The name Otterton probably comes from two Celtic words meaning ‘water’ and ‘village’. The Saxons settled in the area in about 670 A.D. and the shape and the pattern of the original settlement have changed remarkably little since then. A church was built in the 8th or 9th century, on the site of the present church, and Otterton grew into an important rural community around the sea haven.
Peace was not, however, long lasting and in 1066 Otterton experienced repercussions from the Battle of Hastings. After the battle of Hastings, William the Conqueror began to exert his authority over his new subjects and he appointed Robert Cumin to the governorship of Exeter. But he was driven away by the citizens allegedly on the instigation of Countess Gytha, the widow of the once powerful Anglo-Saxon lord Earl Godwin, whose son Harold was killed in the battle of Hastings and who owned Otterton and its surrounding lands, including the manor at Sidmouth. William the Conqueror ordered the resistance in Exeter to be crushed immediately despite its being a very severe winter and an 18 day siege followed, at the end of which Countess Gytha fled to the safety of Flanders. Thanks to an urgent appeal by the clergy, William the Conqueror spared the lives of the rebellious citizens of Exeter, but he strengthened the Saxon castle, left the city in the care of Baldwin and seized the manors of Otterton and Sidmouth.
Shortly thereafter, William granted the manors and 4,000 acres, among many other manors, to the Abbey of Mont St Michel in Normandy, in the diocese of Avranches, in response to their pre-invasion support: many prayers – and a large number of vessels for his fleet. This is where the church’s dedication to St Michael originates. The monks customarily put their lands under local management, usually through a bailiff or a tenant farmer, and the abbey would reap the profits.
Otterton is variously named Otriton, Oderton, Oderyngton, Monk Ottery, Nether Ottery. Included in it was a Capella (Chapel) de la Hedreland, an area also known as Lahedreland, Larderland, Larderham and now Ladram.
By 1161 a Prior and four monks were living in a Priory on the North-East side of the church where the school, churchyard and St Michael’s Close are today. It was during this time that the Saxon church is believed to have been rebuilt as a priory church with the tower at the south west corner, with the addition of a nave and altar built to the west of the tower for the villagers the tower (believed to be late 11th century) thus in the centre. A transept chapel against the tower and a south aisle of the 15th century were later additions using stone from the priory.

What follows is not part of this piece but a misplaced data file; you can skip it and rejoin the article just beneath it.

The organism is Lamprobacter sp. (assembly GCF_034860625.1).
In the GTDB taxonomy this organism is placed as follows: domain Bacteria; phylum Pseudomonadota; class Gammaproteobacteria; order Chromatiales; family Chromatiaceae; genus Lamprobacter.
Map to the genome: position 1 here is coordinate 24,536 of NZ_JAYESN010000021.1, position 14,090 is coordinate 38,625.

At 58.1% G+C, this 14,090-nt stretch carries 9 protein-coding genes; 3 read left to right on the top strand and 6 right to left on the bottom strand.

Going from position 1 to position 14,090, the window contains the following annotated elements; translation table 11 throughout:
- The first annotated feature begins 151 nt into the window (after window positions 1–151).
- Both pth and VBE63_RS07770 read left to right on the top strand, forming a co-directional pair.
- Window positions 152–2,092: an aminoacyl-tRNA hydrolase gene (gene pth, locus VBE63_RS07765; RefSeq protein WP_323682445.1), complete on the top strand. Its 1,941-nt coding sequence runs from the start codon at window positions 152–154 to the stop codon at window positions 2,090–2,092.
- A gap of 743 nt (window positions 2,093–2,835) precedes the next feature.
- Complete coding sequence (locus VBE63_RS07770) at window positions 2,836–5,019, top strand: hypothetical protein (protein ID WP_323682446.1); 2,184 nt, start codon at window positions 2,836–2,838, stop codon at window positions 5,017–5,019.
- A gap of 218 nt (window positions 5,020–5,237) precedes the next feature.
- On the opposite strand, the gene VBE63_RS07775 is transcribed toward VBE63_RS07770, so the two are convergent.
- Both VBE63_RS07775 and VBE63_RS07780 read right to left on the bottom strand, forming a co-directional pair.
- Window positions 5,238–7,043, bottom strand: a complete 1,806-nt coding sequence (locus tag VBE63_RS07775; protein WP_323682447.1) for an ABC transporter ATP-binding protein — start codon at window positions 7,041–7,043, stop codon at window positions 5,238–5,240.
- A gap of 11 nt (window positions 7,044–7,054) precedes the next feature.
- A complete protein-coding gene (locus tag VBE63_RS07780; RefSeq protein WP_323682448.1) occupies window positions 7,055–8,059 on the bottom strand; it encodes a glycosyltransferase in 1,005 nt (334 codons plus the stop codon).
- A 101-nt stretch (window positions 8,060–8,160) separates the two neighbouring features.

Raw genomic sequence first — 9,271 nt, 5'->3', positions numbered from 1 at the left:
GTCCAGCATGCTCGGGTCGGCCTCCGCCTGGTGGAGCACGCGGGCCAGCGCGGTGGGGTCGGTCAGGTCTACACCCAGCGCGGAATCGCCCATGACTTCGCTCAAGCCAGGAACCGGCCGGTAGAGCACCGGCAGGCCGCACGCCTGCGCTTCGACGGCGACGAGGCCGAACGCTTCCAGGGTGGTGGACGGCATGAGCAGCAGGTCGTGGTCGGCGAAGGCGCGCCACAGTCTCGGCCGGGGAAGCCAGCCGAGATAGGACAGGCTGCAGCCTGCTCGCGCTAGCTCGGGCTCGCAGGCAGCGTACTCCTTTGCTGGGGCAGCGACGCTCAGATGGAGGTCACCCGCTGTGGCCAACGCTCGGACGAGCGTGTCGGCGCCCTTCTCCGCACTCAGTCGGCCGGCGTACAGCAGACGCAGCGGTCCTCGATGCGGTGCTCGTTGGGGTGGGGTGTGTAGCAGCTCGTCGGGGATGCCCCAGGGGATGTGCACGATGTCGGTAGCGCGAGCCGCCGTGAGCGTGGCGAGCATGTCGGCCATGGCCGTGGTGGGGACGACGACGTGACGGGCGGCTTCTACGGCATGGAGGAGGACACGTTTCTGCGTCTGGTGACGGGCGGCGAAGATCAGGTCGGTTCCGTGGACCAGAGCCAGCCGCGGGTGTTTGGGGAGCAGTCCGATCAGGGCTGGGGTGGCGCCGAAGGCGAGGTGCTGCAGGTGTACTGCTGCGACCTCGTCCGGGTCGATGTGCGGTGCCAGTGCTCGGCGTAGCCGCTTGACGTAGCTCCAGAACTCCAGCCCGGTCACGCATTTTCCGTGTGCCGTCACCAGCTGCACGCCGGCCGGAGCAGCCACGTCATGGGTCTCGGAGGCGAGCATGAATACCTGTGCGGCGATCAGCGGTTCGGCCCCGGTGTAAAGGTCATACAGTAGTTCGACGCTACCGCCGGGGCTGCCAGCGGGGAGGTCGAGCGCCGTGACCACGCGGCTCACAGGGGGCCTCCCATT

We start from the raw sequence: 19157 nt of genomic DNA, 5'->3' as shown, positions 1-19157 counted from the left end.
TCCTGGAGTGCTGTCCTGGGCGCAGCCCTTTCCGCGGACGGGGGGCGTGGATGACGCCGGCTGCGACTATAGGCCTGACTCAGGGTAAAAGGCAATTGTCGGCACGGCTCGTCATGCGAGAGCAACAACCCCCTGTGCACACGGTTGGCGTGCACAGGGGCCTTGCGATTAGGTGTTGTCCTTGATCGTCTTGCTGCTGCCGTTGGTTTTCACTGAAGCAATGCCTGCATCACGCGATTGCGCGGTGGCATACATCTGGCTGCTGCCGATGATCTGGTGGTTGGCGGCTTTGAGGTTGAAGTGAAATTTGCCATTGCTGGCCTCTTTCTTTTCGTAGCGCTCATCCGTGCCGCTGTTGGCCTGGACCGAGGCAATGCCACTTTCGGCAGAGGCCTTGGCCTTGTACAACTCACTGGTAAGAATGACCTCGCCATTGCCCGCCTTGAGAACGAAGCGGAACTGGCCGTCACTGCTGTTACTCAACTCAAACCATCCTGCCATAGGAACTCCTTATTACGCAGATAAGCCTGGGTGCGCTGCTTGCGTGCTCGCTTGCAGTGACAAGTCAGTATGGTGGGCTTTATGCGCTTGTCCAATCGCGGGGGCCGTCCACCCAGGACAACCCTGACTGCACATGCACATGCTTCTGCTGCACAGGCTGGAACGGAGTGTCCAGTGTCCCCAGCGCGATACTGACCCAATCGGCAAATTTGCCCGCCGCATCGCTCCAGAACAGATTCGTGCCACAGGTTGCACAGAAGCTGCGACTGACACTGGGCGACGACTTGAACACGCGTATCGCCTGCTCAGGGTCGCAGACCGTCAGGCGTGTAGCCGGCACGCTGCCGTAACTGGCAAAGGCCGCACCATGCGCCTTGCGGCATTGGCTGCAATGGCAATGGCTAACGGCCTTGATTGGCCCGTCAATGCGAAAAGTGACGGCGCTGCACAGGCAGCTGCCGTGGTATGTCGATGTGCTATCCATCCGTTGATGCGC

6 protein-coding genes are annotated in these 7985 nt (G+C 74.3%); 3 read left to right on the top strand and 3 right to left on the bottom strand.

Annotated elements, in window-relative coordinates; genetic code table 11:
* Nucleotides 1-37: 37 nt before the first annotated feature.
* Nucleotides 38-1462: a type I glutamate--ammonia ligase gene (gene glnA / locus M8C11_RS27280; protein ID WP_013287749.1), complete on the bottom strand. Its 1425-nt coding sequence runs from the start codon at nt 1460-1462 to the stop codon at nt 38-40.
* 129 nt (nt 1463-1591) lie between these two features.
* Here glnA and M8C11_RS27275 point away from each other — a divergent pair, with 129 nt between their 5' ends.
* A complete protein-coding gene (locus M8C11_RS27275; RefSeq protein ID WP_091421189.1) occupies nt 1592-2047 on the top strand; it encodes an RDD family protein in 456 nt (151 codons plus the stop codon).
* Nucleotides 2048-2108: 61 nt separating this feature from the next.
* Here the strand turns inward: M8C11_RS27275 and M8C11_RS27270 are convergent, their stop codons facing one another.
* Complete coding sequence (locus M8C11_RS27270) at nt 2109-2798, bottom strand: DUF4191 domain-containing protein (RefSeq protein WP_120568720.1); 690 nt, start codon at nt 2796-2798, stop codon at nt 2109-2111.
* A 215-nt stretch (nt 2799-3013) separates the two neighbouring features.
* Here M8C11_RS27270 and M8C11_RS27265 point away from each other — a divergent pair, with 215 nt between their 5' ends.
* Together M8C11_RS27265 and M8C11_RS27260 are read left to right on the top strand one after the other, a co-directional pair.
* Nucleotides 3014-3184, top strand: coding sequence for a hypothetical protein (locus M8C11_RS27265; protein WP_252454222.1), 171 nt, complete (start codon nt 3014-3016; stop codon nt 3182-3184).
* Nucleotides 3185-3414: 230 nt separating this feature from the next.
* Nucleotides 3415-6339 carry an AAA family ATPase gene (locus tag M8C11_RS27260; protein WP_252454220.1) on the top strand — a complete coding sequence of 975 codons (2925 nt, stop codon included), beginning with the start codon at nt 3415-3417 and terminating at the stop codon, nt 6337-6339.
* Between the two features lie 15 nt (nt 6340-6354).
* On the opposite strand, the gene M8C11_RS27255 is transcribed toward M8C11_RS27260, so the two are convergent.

During the 14th century and the hundred years war, the prior and monks had been expelled from French priories in England and in 1414 Henry V closed all of them. The Otterton Priory lands were granted to the new Syon Abbey, in Isleworth. The priory church and buildings fell into disuse, leaving the west end nave as the village church. For the next 100 years, building material from the priory ruins were used in buildings elsewhere including a transept chapel against the tower and later a south aisle to the remaining church.
The favour shown to Sion Abbey over the years by succeeding Kings was remarkable, but eventually even Syon fell in the Dissolution of the Monasteries by deed in 1539. Richard Duke, a clerk at the Court of Augmentations (the body that looked after the monastic properties seized by Henry VIII) bought Otterton Manor, about 5,400 acres, for £1,727/4/2. The deed of grant refers to “all those our lordship and manors of Otterton and Budlegh, otherwise called Estbudlegh with all their appurtenancies which late to the Monastery of St Saviour and Brigitta of Syon now dissolved, belonged and appertained. Also our Churches and rectories of Harpford Otterton and Fen Ottery and their rights, glebes, tythes, etc. And also our 40 messuages [a dwelling house with outbuildings and land assigned to its use], 100 cottages, three watermills, and two fulling mills; 6 barns 20 tofts [a homestead], 5000 acres of land, 400 acres of meadow, 2000 acres of pasture, 10 acres of wood, 100 acres of marsh, 5000 acres of furze and heath, and 44 pounds and eight pence of rent, with the appurtenancies in Etonton [Yettington] and the Parishes of Harpeford, Fen Ottery, Otterton, Bykton Eastbudleigh in our County of Devon. Likewise the whole watercourse of the said Oter [the right to make this over was disputed in the 19th century] and the whole fishing of the said water. And the free warren frankpledge [association of 10 householders, not freeholders, providing surety for each other for good behaviour, and already obsolete by now] and wreck of the sea [say no more…] chattels of felons and fugitives and persons about to fly and outlaws. All such things whatever in the Parishes before mentioned & to which are added Salterne [BS], Tudewell, Polehayes, Knolle and Daldyche.”
Duke converted part of the monastic buildings to a new manor house, now the block of houses at right angles to the northern side of the church. Richard served as Sheriff of Devon and died in 1572 whereupon his nephew (also called Richard) inherited the manor. Richard and his wife Katherine Prideaux are commemorated on a brass plaque, once in the Duke family vaults but now positioned on the inside west wall of the Church.
The Duke line failed and in 1785 the Estate was sold to Denys Rolle, and descended by marriage to Lord Clinton.